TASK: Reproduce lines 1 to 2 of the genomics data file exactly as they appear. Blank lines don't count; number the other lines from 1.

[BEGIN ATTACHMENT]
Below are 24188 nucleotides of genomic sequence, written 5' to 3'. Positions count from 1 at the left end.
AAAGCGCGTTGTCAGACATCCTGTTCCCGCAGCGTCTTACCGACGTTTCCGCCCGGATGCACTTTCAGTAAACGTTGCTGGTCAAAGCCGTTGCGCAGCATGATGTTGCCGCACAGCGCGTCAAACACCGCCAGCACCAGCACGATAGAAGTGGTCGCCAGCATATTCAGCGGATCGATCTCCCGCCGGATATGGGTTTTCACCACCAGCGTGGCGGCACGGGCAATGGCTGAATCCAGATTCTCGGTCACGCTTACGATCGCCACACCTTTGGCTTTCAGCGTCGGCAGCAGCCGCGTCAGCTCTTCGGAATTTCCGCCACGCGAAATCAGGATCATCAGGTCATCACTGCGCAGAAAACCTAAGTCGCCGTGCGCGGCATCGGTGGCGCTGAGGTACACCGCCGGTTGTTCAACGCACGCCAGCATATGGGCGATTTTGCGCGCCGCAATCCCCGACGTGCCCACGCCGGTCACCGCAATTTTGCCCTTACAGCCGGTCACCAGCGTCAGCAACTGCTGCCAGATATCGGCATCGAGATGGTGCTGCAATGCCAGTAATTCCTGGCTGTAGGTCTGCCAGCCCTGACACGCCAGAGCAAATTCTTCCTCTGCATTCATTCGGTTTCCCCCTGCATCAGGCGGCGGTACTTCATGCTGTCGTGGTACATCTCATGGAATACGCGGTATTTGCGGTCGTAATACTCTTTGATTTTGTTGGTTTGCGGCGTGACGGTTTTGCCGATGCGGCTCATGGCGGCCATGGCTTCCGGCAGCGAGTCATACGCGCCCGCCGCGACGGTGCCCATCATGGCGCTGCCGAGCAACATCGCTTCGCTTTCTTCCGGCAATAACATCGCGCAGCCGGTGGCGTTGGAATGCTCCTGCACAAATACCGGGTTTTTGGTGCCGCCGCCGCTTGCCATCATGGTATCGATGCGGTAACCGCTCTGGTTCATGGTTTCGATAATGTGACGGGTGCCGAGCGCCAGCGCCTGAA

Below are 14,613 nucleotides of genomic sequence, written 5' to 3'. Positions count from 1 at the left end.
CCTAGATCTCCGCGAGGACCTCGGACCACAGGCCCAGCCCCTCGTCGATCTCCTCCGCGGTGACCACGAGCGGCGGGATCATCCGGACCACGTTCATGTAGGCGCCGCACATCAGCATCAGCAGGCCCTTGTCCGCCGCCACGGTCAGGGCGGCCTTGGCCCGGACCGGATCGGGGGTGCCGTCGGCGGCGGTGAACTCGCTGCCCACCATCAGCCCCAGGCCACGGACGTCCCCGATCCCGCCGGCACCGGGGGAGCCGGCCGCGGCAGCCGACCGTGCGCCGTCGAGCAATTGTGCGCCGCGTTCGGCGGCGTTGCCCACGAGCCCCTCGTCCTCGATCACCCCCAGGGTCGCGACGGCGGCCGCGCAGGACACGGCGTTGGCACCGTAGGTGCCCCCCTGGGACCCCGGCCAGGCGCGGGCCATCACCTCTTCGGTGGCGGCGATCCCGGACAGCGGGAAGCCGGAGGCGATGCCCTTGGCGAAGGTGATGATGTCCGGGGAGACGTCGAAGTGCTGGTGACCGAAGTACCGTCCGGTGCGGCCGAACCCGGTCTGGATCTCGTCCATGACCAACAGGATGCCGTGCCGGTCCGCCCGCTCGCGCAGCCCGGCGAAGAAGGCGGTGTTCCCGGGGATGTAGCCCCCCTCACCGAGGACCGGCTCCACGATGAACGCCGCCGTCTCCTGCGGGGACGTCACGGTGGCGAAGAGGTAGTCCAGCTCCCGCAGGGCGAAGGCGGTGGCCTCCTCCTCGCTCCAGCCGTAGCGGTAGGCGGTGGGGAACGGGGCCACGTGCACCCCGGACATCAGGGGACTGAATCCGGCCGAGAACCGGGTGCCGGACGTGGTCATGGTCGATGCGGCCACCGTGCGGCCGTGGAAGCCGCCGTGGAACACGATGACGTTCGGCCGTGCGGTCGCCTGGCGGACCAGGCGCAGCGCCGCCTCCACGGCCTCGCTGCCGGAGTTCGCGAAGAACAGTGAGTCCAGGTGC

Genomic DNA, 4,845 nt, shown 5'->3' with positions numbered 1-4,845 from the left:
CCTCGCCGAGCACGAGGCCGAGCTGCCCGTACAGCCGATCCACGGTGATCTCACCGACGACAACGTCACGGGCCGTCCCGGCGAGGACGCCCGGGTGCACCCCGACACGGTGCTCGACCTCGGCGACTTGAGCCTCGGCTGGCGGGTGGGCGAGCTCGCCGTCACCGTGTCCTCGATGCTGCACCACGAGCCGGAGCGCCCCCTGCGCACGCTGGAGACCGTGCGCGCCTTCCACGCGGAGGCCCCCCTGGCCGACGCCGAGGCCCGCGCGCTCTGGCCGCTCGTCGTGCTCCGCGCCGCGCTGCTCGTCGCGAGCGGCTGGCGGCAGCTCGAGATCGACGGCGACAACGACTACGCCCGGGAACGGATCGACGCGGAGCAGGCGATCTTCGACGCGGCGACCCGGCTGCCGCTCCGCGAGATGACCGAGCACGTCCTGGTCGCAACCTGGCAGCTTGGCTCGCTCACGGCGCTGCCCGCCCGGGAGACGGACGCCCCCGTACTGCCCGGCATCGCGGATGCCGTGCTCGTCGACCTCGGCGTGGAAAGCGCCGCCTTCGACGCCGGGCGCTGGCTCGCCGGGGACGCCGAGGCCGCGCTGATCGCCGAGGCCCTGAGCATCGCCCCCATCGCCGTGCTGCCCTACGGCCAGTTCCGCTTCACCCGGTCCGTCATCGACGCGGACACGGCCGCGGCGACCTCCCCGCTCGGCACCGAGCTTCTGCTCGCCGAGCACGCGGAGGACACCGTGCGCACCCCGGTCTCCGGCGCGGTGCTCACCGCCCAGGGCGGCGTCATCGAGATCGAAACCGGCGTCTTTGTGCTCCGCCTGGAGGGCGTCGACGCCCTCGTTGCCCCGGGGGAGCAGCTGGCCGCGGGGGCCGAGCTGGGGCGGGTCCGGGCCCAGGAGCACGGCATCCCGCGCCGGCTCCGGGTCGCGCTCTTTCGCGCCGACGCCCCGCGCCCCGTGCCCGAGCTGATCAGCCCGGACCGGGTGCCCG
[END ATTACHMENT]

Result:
Below are 24188 nucleotides of genomic sequence, written 5' to 3'. Positions count from 1 at the left end.
AAAGCGCGTTGTCAGACATCCTGTTCCCGCAGCGTCTTACCGACGTTTCCGCCCGGATGCACTTTCAGTAAACGTTGCTGGTCAAAGCCGTTGCGCAGCATGATGTTGCCGCACAGCGCGTCAAACACCGCCAGCACCAGCACGATAGAAGTGGTCGCCAGCATATTCAGCGGATCGATCTCCCGCCGGATATGGGTTTTCACCACCAGCGTGGCGGCACGGGCAATGGCTGAATCCAGATTCTCGGTCACGCTTACGATCGCCACACCTTTGGCTTTCAGCGTCGGCAGCAGCCGCGTCAGCTCTTCGGAATTTCCGCCACGCGAAATCAGGATCATCAGGTCATCACTGCGCAGAAAACCTAAGTCGCCGTGCGCGGCATCGGTGGCGCTGAGGTACACCGCCGGTTGTTCAACGCACGCCAGCATATGGGCGATTTTGCGCGCCGCAATCCCCGACGTGCCCACGCCGGTCACCGCAATTTTGCCCTTACAGCCGGTCACCAGCGTCAGCAACTGCTGCCAGATATCGGCATCGAGATGGTGCTGCAATGCCAGTAATTCCTGGCTGTAGGTCTGCCAGCCCTGACACGCCAGAGCAAATTCTTCCTCTGCATTCATTCGGTTTCCCCCTGCATCAGGCGGCGGTACTTCATGCTGTCGTGGTACATCTCATGGAATACGCGGTATTTGCGGTCGTAATACTCTTTGATTTTGTTGGTTTGCGGCGTGACGGTTTTGCCGATGCGGCTCATGGCGGCCATGGCTTCCGGCAGCGAGTCATACGCGCCCGCCGCGACGGTGCCCATCATGGCGCTGCCGAGCAACATCGCTTCGCTTTCTTCCGGCAATAACATCGCGCAGCCGGTGGCGTTGGAATGCTCCTGCACAAATACCGGGTTTTTGGTGCCGCCGCCGCTTGCCATCATGGTATCGATGCGGTAACCGCTCTGGTTCATGGTTTCGATAATGTGACGGGTGCCGAGCGCCAGCGCCTGAA